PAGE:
BTW – In most left handed piano literature, much of the melody is still placed to the treble (right hand) side of the keyboard.

    2. Regarding dogs healing on the left hand side.

    While it has to do with dominance, it’s has more to do with the poor dogs health.

    My sister is a dog breeder and the reason dogs generally heel on the left side is thanks to hunting. If you are a right handed shooter, the shells would eject and hit the poor dog on the head (they’re hot as well).

    Left handed shooters (rare though they are) would heel their hunting dogs on the right hand side for the same reason.

    Love the podcasts – inspiring and educational.

  17. Hello from Siberia, Russia!

    I love your podcast and five bullet Fridays.

    I’m an artist and creative director live in San Mateo.

    I would love to meet you and work for you for free.



  18. love love love! Nicholas you are an amazing human being. Saying “no” to the proverbial box at every turn, doing “you” all the way.

    I know what it takes to learn a complicated piano piece and that magnifies my respect for your mastery of the craft.

    Tim, thank you!! I appreciate the diversity of material you offer. So many parts of me get invited out to play.

  19. Have you considered interviewing Doug Lemov? He is managing director at Uncommon Schools and have deconstructed expert teaching and and metalearning in his books Teach Like A Champion and Practice Perfect. He seems to follow a lot of the same principles you do, but goes more in detail.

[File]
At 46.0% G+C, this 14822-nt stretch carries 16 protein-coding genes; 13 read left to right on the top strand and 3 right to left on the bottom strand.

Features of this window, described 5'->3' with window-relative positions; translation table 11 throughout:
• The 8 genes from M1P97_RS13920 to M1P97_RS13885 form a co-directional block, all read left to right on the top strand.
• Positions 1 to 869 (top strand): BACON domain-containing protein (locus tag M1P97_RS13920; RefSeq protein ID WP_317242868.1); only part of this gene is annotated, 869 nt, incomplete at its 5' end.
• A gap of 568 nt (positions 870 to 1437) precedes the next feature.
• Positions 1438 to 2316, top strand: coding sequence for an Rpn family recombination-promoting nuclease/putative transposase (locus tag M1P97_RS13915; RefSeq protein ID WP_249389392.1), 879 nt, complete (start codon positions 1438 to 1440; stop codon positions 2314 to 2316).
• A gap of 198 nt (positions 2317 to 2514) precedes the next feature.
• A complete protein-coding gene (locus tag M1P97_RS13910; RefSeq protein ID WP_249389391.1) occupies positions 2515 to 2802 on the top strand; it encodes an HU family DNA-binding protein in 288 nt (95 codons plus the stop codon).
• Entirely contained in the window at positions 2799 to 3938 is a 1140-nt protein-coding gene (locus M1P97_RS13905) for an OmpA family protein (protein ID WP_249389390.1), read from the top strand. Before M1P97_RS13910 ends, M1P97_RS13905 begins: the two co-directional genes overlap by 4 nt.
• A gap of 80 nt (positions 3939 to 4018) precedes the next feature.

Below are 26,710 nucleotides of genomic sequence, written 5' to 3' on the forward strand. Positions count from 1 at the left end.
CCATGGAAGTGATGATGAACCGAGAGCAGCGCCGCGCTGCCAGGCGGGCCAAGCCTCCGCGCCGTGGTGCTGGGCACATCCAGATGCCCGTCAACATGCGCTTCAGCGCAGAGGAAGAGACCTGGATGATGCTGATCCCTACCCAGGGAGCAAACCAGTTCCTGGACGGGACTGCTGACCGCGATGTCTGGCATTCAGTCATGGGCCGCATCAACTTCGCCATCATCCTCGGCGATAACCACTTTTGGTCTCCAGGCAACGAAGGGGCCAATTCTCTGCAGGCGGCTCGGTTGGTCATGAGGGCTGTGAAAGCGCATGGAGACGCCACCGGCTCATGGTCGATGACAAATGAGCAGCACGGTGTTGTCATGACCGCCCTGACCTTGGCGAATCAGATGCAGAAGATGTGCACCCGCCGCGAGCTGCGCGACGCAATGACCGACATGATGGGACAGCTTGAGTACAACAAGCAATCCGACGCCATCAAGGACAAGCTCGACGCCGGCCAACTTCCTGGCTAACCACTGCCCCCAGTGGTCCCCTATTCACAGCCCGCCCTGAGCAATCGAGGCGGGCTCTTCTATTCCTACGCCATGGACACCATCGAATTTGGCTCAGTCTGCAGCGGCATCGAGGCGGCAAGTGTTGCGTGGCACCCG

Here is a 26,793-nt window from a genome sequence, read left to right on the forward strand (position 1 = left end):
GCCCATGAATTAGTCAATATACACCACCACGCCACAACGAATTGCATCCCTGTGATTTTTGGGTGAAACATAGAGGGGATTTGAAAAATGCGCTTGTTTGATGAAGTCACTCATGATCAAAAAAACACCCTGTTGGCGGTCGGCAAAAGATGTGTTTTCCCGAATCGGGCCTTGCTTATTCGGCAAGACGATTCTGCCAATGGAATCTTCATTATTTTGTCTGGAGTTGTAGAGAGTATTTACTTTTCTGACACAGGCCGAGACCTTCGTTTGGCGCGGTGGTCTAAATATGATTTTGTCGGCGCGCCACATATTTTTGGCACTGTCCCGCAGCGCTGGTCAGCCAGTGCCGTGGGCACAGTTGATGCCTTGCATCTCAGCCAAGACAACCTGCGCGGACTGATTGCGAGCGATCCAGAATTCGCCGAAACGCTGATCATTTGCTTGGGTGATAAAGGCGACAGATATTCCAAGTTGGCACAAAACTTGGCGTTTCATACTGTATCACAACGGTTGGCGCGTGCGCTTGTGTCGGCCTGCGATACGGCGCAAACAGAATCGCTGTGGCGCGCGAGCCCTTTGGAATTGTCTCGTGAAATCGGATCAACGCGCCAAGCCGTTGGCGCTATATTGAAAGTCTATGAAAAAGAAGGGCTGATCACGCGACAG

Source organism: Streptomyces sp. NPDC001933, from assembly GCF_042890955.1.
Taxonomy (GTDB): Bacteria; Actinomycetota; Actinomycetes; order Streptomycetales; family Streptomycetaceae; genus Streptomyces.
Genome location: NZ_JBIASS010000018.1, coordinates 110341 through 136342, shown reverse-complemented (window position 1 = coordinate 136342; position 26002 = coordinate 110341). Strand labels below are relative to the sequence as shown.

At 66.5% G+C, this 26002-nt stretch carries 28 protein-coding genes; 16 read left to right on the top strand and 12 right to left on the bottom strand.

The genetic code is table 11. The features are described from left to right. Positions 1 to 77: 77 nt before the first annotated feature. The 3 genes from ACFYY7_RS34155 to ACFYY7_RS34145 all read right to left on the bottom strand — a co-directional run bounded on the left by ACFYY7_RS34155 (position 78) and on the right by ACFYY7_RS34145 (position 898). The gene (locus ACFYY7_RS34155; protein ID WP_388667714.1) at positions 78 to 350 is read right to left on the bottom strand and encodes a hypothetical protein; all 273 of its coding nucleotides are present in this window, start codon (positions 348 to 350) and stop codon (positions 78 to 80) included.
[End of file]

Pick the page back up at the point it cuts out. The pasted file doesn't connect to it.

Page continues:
20. An amazing life by his own choice! Very, very inspiring. Thank you.

    Also it’s always an honor to hear something about your and your guests’ experiences in Japan as I am one listening in Japan. Nicholas, come back son again.

  21. I’ll bet the Japanese steak was Hokkaido Snow Beef. If you haven’t already, get to Metropolitan Grille next time you’re in Seattle. They usually have it on the menu. Like buttah! And I think Alexander’s, here, sometimes has it.

  22. Trivia fact responding to your 7/18 podcast with Nicholas McCarthy. Historically dogs are led on the left side of a person, because horses are always led on the right side. So a person can lead a dog and a horse at the same time. It doesn’t have to do with right-handed or left-handed.

  23. Another great guest and podcast! In the podcast Nicholas mentioned the numerous musical arrangements that exist only in his head. There is now music writing software available that could probably write it for him as he plays it. I say probably because his music is more complicated than what I have dealt with. I suggest Finale or Sibelius software. No doubt you have listeners more knowledgeable than I who could make additional suggestions.

  24. Fantastic Pianist!! I don’t generally listen to this type music, but I can certainly appreciate it when I do.

    Podcast was great, very inspiring. Thank you.

  25. Tim,

    Is this interview with Nicholas McCarthy, you ponder why dogs are trained to be on the left side. I train dogs and really it doesn’t matter which side is chosen, but the preference for the left is because Rally (dog agility competitions) demand all dogs be on the left side. And so if trainers are exposed to Rally, that preference usually trickles down to general obedience classes.

  26. awesome story. what stuck out was the clarity of his Decision (and thus Conviction) that he would be a (successful) concert pianist, regardless of “the evidence”(!) showing that that was the wrong — or at least extremely improbable — choice. Thank you Tim

    ~ de Vie

  27. I just listened to this today….and Nicholas has be my favourite of all your interviews. What an inspiring positive soul he is! His positive yet single minded determination is incredible. I would love to know where, who and how his mindset was shaped. Was he born with it, was it fostered by a parent in his ear telling him anything is possible, did he suffer only to become resilient? As a parent I would love to know…..